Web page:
Voters wait in line in the gymnasium at Brunswick Junior High School to receive their ballots for the mid-term election in Brunswick, Nov. 6, 2018. Credit: Robert F. Bukaty | AP

Maine’s referendum process isn’t completely broken, but it could certainly use some updates to ensure it is representative of the whole state and, especially, that voters have the necessary information to make significant decisions about our future.

As legislators continue to consider a host of referendum-related bills this session, it’s important that they focus on the very real need to improve the process for Maine voters — and avoid insulting voters’ intelligence.

The referendum process doesn’t need to be reformed because Maine people aren’t capable of making big decisions. They are. The process needs to be reformed, in part, because it currently falls short in providing Maine people relevant information before and while they vote.

The Veterans and Legal Affairs Committee is already working on several bills aiming to improve our citizen’s initiative process — and some, like Rep. Joshua Morris’ LD 294, show promise.

Morris’ bill would require a fiscal impact statement for each citizen’s initiative be included on the ballot, which he told the committee on Monday is meant to “ensure voters completely understand what they are voting on.”

The principle here is sound and straightforward: voters should have a clear picture (or, at least, as clear as possible) of what a proposal is expected to cost the state. That’s not a reflection or a knock on their ability to grasp the subject matter of a referendum; it’s a recognition that people should be casting their votes with a readily accessible and trusted prediction — from the state, and not from outside special interests — of the costs involved.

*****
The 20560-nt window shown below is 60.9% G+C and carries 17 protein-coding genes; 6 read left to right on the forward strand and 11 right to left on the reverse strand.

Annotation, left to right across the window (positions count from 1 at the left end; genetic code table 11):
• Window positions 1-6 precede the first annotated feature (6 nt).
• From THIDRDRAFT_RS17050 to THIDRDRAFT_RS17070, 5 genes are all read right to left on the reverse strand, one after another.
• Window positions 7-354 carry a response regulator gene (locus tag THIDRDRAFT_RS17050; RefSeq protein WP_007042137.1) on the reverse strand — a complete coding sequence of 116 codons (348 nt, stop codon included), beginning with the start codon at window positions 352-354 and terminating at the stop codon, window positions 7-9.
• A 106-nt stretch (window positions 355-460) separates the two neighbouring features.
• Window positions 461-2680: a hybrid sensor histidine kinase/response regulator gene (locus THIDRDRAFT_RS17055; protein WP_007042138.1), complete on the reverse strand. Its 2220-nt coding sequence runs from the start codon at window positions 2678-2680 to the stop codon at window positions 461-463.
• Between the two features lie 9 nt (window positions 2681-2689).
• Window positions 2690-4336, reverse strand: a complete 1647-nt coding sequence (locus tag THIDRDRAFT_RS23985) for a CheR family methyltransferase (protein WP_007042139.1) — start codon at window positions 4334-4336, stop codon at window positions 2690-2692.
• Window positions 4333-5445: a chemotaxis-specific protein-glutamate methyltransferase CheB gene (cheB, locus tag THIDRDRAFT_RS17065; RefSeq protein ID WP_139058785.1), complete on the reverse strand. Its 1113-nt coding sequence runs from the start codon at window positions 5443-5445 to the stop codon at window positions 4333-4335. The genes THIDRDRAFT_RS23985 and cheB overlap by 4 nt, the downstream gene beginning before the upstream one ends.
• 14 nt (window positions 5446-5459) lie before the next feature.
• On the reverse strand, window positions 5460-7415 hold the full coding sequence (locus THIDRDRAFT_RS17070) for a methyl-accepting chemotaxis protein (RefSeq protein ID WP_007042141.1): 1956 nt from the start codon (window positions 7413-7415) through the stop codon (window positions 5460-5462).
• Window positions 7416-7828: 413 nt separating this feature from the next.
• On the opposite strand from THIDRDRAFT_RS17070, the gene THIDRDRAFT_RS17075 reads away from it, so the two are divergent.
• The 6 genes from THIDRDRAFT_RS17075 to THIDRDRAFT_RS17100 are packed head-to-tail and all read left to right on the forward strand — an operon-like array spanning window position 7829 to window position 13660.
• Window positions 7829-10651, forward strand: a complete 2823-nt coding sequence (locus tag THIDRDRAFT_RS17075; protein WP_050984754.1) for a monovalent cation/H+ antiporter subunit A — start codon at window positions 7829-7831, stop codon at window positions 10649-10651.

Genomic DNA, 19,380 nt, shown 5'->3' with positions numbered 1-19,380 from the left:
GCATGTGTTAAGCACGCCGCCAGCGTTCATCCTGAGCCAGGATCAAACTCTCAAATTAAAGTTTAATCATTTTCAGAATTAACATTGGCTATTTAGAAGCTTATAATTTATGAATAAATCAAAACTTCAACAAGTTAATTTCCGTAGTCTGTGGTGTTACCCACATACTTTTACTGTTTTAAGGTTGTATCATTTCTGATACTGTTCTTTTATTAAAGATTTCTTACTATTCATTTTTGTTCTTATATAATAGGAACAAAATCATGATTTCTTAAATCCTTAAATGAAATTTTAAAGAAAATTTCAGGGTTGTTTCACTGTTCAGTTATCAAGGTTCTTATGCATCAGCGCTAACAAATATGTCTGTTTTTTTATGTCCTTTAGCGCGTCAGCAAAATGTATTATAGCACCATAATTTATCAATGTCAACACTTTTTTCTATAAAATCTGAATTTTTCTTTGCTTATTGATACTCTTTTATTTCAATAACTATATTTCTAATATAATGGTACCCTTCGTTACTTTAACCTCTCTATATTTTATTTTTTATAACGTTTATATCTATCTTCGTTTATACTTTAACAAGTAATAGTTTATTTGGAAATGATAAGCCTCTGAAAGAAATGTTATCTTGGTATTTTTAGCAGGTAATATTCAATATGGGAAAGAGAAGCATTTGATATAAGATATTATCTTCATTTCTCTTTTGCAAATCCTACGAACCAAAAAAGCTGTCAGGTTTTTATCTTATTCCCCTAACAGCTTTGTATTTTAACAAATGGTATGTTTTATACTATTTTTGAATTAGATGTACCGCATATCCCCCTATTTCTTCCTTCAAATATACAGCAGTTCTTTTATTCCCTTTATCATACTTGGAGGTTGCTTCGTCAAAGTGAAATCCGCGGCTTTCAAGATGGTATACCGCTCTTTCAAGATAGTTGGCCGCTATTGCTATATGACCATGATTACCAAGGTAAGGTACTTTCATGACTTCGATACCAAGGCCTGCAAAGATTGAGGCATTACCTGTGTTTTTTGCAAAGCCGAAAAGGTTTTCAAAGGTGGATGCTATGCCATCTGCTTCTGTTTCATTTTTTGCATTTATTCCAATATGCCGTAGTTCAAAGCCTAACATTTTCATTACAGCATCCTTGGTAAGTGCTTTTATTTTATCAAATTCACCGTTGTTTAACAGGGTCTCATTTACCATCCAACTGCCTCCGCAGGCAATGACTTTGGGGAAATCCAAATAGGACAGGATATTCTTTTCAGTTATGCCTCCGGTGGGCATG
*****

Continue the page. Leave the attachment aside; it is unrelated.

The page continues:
Somewhat ironically, the biggest question about Morris’ approach is its own cost. As Maine’s Director of Elections Melissa Packard said in her testimony neither for nor against Morris’ bill, including this additional information comes with a price tag. More background for voters likely means longer ballots, which adds up to more election costs for the state.

It’s a cost-benefit analysis that the Veterans and Legal Affairs Committee — and hopefully the full Legislature, eventually — will have to weigh as it continues to work on this well-aimed legislation.

The committee has also received testimony on LD 252, which would amend the state Constitution to prevent any citizen’s initiative that would contain a new or increased tax or fee.

“Tax policy is complex and difficult to understand,” Sen. Jeff Timberlake, the bill’s sponsor, was quoted as saying in the Portland Press Herald. “It certainly can’t be boiled down to one-sentence, yes or no questions on a ballot. Beyond that it is a dangerous thing for the many to have the power to tax a few.”

Timberlake has a point that complex issues are not best weighed in a “30-second sound bite and flashy commercials,” and there’s a reason we entrust the legislative branch to do most of the work on these issues rather than directly legislate on all matters. But Timberlake’s bill and argument here ultimately fall into the trap of devaluing the capacity of voters rather than empowering them with more information.

“I would be much more comfortable with having the citizens of Maine discern what is truth and what is not in a citizen’s initiative process then have folks make a decision here in the committee rooms of Augusta,” Rep. Kent Ackley pointed out during the Feb. 20 hearing on the bill.

It’s a slippery slope trying to determine what “complex and difficult to understand” issues should be allowed to be addressed via referendum. Energy and health care policy are both incredibly complex. Should we also prevent referenda in those areas?

Rather than turning down that potentially endless and unproductive road — which could cripple the referendum process rather than help fix it — legislators should instead focus on legislation like Morris’ to expand and improve the information voters have before them on the ballot.

Let’s not pretend that the Legislature is some paragon of higher thought, capable of grasping and solving issues that the general public just can’t understand. But let’s also not pretend that voters currently have access to all the necessary and timely information they need to make big decision through our citizen’s initiative process.